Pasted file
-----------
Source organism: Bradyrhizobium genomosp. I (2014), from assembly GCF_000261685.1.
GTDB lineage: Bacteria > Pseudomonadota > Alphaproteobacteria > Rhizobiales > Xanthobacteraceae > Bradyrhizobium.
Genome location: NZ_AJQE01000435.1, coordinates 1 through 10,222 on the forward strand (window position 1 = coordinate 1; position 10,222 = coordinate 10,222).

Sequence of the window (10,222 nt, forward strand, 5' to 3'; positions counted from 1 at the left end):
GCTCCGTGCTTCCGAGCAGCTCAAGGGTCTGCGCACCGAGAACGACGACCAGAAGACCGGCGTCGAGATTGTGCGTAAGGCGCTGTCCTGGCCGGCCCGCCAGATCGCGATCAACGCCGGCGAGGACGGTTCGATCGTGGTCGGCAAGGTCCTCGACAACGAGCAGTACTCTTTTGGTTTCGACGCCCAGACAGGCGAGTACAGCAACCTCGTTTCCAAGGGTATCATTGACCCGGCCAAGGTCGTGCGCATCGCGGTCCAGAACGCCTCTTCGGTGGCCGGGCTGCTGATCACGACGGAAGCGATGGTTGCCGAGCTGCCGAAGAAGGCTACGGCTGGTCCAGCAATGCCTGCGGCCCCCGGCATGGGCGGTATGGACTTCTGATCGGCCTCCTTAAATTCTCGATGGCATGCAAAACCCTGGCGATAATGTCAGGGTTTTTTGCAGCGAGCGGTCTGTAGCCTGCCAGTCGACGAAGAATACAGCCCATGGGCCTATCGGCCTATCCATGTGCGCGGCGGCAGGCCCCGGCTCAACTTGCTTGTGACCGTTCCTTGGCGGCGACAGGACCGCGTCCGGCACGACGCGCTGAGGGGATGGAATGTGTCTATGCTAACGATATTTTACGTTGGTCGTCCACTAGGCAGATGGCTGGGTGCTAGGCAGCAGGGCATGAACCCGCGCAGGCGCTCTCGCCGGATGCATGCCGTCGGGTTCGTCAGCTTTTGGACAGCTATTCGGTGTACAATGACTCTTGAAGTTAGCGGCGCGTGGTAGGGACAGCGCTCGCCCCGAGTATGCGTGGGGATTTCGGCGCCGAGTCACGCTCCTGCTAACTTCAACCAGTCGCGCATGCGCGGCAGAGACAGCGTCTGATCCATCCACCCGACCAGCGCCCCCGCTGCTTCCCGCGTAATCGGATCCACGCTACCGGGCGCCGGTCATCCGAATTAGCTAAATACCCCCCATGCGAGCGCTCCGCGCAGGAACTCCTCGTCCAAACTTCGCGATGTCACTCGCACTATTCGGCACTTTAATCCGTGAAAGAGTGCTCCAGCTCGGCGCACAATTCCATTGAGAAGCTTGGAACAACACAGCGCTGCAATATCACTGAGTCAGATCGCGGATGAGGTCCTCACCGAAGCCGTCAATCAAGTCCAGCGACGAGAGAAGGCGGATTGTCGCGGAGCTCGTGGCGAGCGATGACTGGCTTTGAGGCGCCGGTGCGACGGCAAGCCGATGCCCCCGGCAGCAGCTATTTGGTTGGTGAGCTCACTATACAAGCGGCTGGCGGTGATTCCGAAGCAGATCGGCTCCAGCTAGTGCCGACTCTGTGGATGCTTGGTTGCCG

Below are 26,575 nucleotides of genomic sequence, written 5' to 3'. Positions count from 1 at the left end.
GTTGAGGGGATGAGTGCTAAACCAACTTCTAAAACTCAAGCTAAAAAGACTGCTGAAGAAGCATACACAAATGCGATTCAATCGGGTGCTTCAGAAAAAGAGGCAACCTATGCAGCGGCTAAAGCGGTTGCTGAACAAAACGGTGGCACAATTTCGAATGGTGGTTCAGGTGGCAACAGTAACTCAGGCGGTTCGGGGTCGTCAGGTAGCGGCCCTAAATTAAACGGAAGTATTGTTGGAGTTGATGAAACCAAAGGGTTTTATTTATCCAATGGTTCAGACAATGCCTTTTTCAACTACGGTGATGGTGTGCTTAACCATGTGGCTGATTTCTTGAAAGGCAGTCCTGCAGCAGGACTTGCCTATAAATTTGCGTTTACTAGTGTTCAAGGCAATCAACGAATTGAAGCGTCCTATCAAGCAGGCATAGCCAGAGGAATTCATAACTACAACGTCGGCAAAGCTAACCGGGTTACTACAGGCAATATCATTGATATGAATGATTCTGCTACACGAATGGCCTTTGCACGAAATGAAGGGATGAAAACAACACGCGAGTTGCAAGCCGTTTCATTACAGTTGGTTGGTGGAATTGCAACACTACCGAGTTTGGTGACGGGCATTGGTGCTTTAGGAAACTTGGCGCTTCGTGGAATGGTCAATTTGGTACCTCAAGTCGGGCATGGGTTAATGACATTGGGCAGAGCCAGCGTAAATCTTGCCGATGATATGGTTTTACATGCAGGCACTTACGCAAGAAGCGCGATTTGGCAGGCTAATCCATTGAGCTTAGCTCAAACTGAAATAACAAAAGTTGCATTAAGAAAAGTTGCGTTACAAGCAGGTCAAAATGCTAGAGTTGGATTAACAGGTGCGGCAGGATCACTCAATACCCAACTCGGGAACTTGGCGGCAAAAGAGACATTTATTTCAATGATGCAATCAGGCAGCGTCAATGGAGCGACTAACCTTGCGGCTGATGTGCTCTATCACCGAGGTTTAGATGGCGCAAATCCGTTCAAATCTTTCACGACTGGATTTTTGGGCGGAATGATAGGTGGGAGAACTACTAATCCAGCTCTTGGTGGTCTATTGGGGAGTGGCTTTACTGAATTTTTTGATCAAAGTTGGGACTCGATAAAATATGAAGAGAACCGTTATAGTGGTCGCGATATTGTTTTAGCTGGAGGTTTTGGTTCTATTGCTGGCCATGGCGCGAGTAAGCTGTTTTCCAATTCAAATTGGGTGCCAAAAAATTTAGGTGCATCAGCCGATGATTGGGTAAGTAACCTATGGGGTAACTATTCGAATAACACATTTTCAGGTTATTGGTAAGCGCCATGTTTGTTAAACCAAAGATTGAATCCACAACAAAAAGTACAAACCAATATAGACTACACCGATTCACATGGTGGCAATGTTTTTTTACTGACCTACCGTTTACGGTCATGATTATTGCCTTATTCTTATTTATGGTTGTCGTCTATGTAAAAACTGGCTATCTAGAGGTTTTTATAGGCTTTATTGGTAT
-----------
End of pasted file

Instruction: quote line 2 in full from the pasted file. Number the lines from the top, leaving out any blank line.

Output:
GTDB lineage: Bacteria > Pseudomonadota > Alphaproteobacteria > Rhizobiales > Xanthobacteraceae > Bradyrhizobium.